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French Version

SSC looks to invest abroad - New tracks in view of 'over-capacity'

The Social Security Corp (SSC) is about to start investing in world markets. Over the past 22 years, the corporation helped in taking over major investments in the local market, targeting different sectors, which have become one of the main pillars in supporting the economy.

Director-General of the corporation Ahmad Abdel Fattah reiterated last week the SSC wants to employ its liquid assets in investing in international money markets in view of the possible high rates of return.

He, however, recognizes such investments are not easy to realize. "The corporation today has abundant liquid resources that require new tracks of investments," Abdel Fattah explained. "These tracks are not easy to find due to the current unstable conditions in the global economy." Today, investment corporation in the local companies stand at JD 515 million, 31 percent of the SSC's investments in the Kingdom which are estimated at JD 1.6 billion.

More than 1.5 million people are benefiting from the corporation's services. These cost the SSC more than JD 636 million in premiums. This is besides the about 400,000 SSC beneficiaries who are still working in the Kingdom.

The SSC administrators assume the number of working beneficiaries will go down gradually due to many factors, including social and economic ones. This has been on the mind of the SSC management who is now thinking of expanding its investments overseas.

"We have today some JD 800 million in bank accounts. It is a big amount of money but the recent reduction in the interest rates have affected our revenues from these accounts," Abdel Fattah pointed out.

But does investing in international financial markets help the SSC to increase its resources in future? "I don't think so," replied Dr Munir Hamarneh, professor of economics at the University of Jordan. "Being a massive company like the SSC forces you to think twice before you leap," he said. "Speculations at the international financial markets may harm the corporation's reputation and, eventually will affect its local businesses in the Kingdom."

Economists have received the SSC plans to expand investments abroad with mixed feelings. While many of them see the move as a great opportunity to provide the economy with much needed reserves, others warn the corporation may lose much of its credibility among beneficiaries if it decided to go after unapt investments.

"There is no harm in expanding SSC investments worldwide. But it should be first targeted in the direction of profitable resources that will certainly increase the value of SSC's shares," Hamarneh added. "Investments like those of the SSC's must go through productive enterprises or partnerships. The financial markets work like a trap for the big corporations that depend largely on insurance and social security systems."

Abdel Fattah emphasized SSC's investments abroad will not be applied at the expense of local ones. He said the final decision on such investments will be up to the government and the Central Bank of Jordan, it will scrutinize carefully all the potential advantages of such investments.

But the question remains about the SSC's intentions to increase its local investments. Those who are against the idea suggest the SSC wants to double its resources through multinational investments, something which has limited guarantees of profitability.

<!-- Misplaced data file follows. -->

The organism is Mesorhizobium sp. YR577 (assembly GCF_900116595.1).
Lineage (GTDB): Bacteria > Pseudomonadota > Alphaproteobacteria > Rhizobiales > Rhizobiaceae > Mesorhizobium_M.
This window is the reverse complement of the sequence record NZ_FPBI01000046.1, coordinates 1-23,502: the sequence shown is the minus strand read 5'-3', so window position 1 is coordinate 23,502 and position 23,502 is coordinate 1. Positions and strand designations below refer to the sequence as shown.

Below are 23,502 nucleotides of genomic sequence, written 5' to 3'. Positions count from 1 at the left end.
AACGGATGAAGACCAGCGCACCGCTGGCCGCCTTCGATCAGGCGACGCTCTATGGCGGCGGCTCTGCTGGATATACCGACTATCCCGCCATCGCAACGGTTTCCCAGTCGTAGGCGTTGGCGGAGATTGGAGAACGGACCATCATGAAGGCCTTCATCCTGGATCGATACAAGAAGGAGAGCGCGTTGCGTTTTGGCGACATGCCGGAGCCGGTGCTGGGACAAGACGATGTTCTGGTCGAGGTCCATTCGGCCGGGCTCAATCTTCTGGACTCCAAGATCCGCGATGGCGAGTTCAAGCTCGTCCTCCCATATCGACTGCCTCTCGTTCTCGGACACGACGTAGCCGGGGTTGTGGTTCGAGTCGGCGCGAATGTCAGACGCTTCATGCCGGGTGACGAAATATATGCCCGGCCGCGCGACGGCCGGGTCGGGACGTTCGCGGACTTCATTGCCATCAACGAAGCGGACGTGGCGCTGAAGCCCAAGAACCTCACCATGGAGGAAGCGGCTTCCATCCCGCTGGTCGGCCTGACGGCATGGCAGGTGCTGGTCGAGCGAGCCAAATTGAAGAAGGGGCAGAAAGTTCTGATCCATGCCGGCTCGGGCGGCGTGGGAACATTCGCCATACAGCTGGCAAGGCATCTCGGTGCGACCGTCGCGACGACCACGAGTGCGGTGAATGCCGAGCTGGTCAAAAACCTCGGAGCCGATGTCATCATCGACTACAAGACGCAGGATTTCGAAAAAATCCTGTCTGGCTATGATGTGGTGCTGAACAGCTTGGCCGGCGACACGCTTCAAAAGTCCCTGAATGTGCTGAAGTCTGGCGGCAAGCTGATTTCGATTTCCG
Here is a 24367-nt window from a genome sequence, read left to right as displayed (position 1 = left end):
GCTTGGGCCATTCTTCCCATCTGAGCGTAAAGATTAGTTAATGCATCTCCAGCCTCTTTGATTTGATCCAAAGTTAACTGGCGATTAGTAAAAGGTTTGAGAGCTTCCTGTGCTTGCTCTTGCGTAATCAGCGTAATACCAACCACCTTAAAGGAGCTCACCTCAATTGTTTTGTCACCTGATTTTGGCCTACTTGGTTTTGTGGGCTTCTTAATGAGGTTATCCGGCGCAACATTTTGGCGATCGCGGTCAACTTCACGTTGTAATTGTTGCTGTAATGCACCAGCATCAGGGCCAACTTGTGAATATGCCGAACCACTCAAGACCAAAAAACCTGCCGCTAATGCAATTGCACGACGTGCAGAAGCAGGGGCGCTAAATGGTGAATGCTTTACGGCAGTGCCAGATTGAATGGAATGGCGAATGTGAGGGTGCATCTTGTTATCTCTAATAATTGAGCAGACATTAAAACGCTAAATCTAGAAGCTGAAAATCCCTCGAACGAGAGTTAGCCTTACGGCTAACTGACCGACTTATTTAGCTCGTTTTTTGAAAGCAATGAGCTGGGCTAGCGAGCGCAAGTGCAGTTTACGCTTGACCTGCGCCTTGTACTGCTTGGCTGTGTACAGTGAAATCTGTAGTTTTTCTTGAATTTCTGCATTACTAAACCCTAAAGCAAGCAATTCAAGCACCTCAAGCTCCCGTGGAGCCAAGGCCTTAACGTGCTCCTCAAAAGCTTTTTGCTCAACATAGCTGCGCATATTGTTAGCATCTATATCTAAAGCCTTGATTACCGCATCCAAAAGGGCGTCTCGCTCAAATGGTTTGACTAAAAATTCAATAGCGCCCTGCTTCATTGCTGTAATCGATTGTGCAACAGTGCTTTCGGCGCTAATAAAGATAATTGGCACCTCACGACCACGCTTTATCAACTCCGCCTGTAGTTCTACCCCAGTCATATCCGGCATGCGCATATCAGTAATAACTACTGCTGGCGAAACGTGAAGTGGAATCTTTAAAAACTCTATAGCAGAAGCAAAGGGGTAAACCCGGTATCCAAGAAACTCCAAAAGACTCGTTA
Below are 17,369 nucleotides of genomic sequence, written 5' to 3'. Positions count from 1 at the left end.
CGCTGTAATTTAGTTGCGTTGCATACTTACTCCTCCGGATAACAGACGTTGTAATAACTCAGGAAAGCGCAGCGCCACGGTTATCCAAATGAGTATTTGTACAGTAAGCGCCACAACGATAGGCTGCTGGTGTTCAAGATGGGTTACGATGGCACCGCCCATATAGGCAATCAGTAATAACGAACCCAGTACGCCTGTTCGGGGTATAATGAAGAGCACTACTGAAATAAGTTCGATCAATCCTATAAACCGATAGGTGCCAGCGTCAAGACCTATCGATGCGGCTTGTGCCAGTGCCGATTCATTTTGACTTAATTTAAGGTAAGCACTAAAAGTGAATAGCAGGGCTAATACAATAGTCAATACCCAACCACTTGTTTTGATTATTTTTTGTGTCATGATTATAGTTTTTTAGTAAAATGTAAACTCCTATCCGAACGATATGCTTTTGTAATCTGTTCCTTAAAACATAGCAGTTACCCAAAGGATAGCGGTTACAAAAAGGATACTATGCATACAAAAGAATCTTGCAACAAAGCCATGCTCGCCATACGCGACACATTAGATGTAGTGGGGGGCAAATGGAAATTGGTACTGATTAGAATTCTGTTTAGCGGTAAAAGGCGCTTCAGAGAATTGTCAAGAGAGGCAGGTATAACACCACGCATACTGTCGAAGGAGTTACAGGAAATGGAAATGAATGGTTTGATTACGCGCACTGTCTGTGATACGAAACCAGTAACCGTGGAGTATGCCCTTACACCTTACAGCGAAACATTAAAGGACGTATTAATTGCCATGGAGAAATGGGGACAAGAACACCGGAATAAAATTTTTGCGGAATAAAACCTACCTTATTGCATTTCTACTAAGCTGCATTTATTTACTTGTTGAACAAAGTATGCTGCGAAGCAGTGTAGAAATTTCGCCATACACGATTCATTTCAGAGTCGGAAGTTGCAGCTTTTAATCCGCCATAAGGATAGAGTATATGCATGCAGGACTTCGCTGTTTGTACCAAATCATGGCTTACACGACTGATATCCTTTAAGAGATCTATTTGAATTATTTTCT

They indicate many financial markets in Europe and the US are in an unstable state due to the slowdown in the global economy. It also demarcates the chances ahead of the SSC's plans to enter the world financial markets. What Hamarneh means by his "profitable resources" is the SSC must look for ways to acquire shares in some of the major or intermediate enterprises around the world, especially these in the Far East and Europe.


He explained the corporation needs to diversify its resources and bring in hard currency.

"Local investments have already met the SSC demands," said economist Abdallah Al Malki. "The local economy can't take in more of the SSC's ample resources and need to go outside the country."

He, however, called on the government to enact greater regulations for such investments, particularly when it comes to the Social Security Corp.

"We can see how foreign reserves at the Central Bank are increasing every month in view of the successful foreign investments by the local private sector. So why not the SSC," the economist said.

The corporation has succeeded thus far in attracting foreign investments in the local market. Last month, the corporation reached an agreement with the Syrian Charm Hotels Co to manage two hotels in Jordan.

The hotels will be located in Amman and the Dead Sea, and supervised by the SSC. This agreement extends the corporation's shares in Jordan's tourism sector. The current SSC's investment in the tourism sector is JD 100 million.

The corporation holds the 60 percent government portion of the Jordan Telecom Co. SSC sources said the corporation may consider buying more of JTC's shares, currently on sale in Jordan. The government is selling 37.5 million of its shares in the company, representing 15 percent of the company's issued share capital.

The offering consists of a public offering in Jordan and a private offering to Jordanian and international investors. As part of the offering process, Jordan Telecom will have its shares listed on the Amman Stock Exchange in November.

If the SSC bought more of the JTC shares, economists believe the move will fortify the corporation's presence in the local financial market. The SSC, however, is keeping silent about this.

Amman,22October2002
Ghassan Joha
The Star


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